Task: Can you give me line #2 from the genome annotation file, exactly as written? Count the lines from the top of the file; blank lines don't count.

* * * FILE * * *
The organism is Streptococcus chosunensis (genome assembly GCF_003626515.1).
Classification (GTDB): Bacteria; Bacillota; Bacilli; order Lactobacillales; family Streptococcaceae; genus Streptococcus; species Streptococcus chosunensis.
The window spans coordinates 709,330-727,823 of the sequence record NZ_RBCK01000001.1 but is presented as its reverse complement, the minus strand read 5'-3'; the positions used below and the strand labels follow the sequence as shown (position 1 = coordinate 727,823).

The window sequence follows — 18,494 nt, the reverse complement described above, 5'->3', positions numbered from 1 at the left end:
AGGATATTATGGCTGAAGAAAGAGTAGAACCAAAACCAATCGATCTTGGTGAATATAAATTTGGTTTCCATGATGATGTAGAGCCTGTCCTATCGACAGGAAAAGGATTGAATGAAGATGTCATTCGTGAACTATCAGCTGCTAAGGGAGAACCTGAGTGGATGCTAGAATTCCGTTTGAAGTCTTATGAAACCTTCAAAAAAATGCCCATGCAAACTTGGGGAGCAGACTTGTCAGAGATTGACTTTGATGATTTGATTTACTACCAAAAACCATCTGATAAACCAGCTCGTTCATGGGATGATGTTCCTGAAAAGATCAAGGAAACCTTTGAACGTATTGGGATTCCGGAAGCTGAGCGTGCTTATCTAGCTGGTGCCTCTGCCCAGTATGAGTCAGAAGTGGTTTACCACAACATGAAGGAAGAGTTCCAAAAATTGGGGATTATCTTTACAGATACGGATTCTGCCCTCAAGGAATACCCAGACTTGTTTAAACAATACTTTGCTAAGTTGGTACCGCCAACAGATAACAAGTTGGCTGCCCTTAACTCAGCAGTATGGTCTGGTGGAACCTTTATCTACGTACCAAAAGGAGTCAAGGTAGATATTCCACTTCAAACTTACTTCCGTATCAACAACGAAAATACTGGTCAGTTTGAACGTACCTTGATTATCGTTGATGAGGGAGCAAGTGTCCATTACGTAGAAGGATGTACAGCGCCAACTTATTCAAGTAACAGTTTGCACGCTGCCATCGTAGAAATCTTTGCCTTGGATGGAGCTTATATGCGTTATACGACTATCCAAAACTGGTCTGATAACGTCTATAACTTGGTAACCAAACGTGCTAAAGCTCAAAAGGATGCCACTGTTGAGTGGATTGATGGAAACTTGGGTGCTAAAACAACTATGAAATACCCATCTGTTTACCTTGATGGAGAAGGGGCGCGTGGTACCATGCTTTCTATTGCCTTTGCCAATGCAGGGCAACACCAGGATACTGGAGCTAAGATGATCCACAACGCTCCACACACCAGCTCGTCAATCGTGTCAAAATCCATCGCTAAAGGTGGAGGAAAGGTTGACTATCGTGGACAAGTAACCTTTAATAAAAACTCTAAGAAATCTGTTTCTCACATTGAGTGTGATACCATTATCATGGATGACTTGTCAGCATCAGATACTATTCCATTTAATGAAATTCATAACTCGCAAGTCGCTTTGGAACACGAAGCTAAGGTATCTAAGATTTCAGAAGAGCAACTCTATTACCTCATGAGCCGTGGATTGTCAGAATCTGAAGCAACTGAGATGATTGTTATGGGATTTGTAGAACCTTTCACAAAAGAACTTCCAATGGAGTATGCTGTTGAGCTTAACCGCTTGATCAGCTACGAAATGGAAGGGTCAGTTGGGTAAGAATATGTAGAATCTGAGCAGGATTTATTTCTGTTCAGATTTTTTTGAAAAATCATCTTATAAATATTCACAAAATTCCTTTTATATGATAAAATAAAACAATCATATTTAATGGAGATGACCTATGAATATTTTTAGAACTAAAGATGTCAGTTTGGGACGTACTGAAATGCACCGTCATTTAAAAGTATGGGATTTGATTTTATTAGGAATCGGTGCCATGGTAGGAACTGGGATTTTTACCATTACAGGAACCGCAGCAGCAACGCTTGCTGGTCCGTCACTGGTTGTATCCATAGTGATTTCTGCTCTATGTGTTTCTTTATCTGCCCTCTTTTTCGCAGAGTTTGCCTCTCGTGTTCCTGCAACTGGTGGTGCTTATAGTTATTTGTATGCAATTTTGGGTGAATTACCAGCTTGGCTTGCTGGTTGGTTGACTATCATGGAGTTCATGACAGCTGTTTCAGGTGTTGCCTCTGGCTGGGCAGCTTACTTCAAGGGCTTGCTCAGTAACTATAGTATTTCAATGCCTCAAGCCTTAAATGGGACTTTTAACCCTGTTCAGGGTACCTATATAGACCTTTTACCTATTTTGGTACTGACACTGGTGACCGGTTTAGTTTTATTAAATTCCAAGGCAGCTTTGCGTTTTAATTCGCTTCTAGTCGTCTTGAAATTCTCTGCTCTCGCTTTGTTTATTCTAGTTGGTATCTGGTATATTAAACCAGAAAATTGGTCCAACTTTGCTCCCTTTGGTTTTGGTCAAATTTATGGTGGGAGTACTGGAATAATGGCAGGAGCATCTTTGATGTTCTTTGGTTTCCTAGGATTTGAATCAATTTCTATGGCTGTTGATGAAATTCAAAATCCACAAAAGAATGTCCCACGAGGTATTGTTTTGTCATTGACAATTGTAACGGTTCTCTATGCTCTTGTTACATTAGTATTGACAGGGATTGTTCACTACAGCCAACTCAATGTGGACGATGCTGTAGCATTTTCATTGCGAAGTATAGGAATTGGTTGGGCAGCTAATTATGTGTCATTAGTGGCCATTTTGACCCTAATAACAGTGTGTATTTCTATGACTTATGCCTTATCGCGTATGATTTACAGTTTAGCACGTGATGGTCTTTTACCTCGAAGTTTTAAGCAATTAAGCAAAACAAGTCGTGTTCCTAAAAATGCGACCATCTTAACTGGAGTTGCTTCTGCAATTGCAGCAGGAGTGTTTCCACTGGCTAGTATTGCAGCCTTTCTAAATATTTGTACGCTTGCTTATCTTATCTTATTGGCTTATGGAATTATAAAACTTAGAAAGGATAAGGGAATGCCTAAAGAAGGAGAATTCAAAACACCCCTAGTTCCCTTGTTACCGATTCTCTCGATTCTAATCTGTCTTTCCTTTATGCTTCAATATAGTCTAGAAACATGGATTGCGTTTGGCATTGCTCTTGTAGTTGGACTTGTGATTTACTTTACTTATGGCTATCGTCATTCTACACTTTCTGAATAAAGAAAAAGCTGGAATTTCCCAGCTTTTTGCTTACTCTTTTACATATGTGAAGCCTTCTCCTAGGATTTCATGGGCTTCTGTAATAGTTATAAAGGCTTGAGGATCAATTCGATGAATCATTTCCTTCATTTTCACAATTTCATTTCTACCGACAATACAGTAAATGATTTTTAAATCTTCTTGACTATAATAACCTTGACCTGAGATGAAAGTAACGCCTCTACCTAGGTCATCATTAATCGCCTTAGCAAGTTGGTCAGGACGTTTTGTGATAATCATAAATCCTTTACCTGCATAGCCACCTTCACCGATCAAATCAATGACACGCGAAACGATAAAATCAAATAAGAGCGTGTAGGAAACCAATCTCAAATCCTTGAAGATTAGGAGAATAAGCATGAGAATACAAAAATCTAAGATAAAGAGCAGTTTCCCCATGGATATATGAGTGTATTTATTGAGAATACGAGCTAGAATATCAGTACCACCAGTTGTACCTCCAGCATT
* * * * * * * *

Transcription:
Classification (GTDB): Bacteria; Bacillota; Bacilli; order Lactobacillales; family Streptococcaceae; genus Streptococcus; species Streptococcus chosunensis.